The Race for the fastest
Frank Mechelhoff
update 8. Jan 2006
(German Language Version)

Pre-History (fast lenses before WW-II - sorry only GERMAN version available yet)

Before World War II the Zeiss Sonnar (1.5/5cm) was the paragon at 35mm film format, particular after inventing the lens coating in 1936. There were a very few lenses that were even faster, for special use like projection like the famous TACHON (Astra/ Berlin), a giant lens (enhanced triplet).

Since B&W films were 3 aperture-steps slower than present (color film about 5-6 steps slower!) the desire for fast lenses was much stronger than most photographs can imagine today. It was the time when free-hand picture-taking gets established. Flash-technique was primitive, there was no light-up flash, anyway usage of flashes was considered as ungentlemanly and artificially for ambitious photographs - and for some, this continous today... Of course nothing like automatic exposure, autofocus or something like that was more than a dream... It was called "automatic" when the rangefinder, or meter was coupled, and you could set it manually! Beside the need for speed there was also a strong aspect of markteing and prestige for the manufacturers, which infected minds of photographs in the whole world avidly.


ZEISS Sonnar 1.5/5cm
ZEISS Sonnar 2/8.5cm

After1945 the Zeiss Sonnar was copied and enhanced outside of Germany. The Zeiss lens plant was disassembled by the Russians and build-on in the Sovjet Union (the Sonnar copies are produced there mostly unchanged until present). NIKON hired hundreds of women who enhaned the optical calculation of the 1.5/50 Nikkor using slide rules, modyfing it to a faster f/1.4. I don't know if the difference was proved but the lens was a great success - and nowadays f/1.4 is considered as "full f/stop" between 1 and 2. This lens was build in every usable camera mounts and is considered a very good lens in the close focus area, until present.

At this time the first high-speed Planar-Designs were build and started to disembark the Sonnar types. Thanks to better coating technique the need to combine optical elements to the lowest possible number in order to avoid unwanted reflections (flare) was abated. They could be dissolved with air spaces with less number of cemented groups which lowers procuction cost too..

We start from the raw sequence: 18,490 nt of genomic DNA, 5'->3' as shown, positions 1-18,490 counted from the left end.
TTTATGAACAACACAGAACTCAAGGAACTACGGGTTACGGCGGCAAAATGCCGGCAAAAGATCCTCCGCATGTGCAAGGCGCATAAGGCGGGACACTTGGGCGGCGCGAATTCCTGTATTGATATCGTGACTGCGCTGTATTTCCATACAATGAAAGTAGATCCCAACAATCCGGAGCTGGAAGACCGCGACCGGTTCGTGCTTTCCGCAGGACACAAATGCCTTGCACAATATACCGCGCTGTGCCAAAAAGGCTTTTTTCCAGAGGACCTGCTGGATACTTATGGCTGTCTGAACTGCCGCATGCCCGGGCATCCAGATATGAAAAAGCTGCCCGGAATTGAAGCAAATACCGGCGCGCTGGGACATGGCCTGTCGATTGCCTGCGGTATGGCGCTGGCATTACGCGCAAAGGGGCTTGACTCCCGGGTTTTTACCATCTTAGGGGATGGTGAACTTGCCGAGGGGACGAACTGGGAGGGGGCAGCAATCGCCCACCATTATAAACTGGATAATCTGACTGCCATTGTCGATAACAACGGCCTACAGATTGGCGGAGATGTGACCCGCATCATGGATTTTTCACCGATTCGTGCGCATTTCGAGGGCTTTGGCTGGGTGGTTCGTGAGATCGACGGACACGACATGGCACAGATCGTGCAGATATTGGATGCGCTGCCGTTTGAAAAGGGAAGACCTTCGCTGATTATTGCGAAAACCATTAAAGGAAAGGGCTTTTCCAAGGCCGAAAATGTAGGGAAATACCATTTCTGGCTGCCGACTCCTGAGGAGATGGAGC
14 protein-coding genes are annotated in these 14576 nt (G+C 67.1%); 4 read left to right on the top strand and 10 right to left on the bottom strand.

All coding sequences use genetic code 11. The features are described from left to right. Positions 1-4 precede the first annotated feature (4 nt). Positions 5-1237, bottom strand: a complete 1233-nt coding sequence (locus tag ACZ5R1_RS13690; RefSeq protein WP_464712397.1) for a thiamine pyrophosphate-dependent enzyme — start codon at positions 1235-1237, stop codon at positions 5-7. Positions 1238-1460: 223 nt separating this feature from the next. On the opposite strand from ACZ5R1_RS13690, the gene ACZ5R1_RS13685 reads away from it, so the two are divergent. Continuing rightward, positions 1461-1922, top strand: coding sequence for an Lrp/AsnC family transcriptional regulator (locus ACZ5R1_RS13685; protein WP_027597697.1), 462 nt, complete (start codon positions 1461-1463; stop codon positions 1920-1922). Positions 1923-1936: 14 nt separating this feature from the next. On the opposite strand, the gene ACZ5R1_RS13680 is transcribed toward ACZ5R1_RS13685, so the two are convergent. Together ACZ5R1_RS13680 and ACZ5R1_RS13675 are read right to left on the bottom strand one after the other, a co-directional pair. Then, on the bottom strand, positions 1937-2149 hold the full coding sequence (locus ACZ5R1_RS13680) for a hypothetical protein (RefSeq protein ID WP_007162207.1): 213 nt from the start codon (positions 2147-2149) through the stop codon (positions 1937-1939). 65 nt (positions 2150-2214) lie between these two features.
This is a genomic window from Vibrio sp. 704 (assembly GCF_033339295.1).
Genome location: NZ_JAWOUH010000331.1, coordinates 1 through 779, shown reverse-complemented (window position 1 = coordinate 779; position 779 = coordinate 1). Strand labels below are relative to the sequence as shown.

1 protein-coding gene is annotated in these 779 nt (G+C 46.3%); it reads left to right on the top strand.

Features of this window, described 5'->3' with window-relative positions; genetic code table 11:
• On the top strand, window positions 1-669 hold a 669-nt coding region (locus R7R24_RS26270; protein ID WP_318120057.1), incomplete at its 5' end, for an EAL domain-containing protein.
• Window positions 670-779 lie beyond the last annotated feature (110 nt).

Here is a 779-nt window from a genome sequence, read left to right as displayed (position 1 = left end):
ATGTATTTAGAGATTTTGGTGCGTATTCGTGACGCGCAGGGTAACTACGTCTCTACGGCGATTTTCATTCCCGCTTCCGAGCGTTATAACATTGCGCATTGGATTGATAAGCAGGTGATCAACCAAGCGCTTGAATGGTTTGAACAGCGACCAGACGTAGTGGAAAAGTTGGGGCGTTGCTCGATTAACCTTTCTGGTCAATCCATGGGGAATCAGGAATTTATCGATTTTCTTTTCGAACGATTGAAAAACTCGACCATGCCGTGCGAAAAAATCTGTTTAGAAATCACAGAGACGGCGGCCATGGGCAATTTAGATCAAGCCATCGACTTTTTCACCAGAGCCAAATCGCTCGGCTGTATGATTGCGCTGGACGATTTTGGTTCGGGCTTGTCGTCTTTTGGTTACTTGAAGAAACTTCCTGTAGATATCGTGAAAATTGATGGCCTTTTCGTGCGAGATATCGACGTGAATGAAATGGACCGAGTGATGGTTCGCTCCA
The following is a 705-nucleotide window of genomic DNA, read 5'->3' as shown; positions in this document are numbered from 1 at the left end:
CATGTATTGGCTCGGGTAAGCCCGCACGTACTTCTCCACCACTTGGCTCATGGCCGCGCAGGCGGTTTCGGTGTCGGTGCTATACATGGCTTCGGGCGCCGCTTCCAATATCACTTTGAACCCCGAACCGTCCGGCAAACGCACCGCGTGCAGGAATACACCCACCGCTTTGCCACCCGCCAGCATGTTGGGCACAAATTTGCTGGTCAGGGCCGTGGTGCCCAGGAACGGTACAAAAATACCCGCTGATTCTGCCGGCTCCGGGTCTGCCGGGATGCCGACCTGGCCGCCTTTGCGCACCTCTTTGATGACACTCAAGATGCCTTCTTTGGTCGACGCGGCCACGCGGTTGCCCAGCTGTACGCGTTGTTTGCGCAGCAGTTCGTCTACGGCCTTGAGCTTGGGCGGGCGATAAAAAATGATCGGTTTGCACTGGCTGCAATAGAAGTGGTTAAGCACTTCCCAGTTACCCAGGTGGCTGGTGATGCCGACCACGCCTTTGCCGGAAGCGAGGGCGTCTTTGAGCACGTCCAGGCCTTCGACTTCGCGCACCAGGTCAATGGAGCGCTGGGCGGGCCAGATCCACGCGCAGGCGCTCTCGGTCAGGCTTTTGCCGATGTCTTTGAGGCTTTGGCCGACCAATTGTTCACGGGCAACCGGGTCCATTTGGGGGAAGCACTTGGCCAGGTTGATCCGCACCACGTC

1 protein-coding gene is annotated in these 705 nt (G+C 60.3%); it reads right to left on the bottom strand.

Canon 1.5/50
Voigtlaender Nokton 1.5/50mm (for Prominent RF)
Zunow 1.1/5cm (LTM)
Nikkor-N 1.1/5cm
Canon 0.95/50mm (LTM)
Seiki Kogaku Serenar 1.5/50 (Canon) 1947 - ein Sonnar-Clone für viele...
Voigtländer Nokton 1.5/50mm (Prominent RF)
Zunow 1.1/ 5cm (LTM)
Nikkor-N 1.1/ 5cm (Nikon RF)
Canon 0.95/50mm (LTM) - 1961
 Fujinon 1.2/50mm (LTM)
 Konica Hexanon 1.2/50mm (LTM)
 Tachon 0.95/52 Astro-Berlin
Leica Noctilux 1.0/50mm
Canon EOS lens 1.0/50mm
Fujinon 1.2/50mm (LTM)
Konica Hexanon 1.2/50mm (LTM)
Tachon 0.95/50 Astro-Berlin (35mm-Kinetomagraphie - 1950?)
Leica Noctilux 1.0/50mm (Leica-M) - 1976
Canon EOS lens 1.0/50mm - 1989

In 1956 CANON developed a 1.2/50mm, the first very high speed Planar-type (which is the common design type today) and the fastest Leica screw mount lens (M39). With compact cameras it looks impressive but not inharmoniously. Expensive at the beginning, Canon cut its price to a half during serial production (which German company had done this?) Optical performance wasn't so great since coating and glass technique were a bit stressed with this 7-elements design. An outward detail showing the end of the "copying era" and increasing self-confidence was the new look of black lenses. The 1.2/50mm was one of the first with dual-color (black and silver) mounting. Both Nikon and Canon created these "professional" look, a fashion valid almost 35 years until the present "white" look for fast telephoto lenses with Low-fraction glass. Color or enamel was required to protect the surfaces of modern, less-weight alloy mountings. The first Canon lens with a black knurled focussing ring was the small  2.8/50 released Jan. 1955. Nikon switched all RF lense series to black 1956. German companies like Zeiss and Leitz preferred the "chrome" look, as well as the brass lens moutings, solid but heavy like their cameras, long time later yet.

Nikkor 1.1 5cm an einer Nikon SP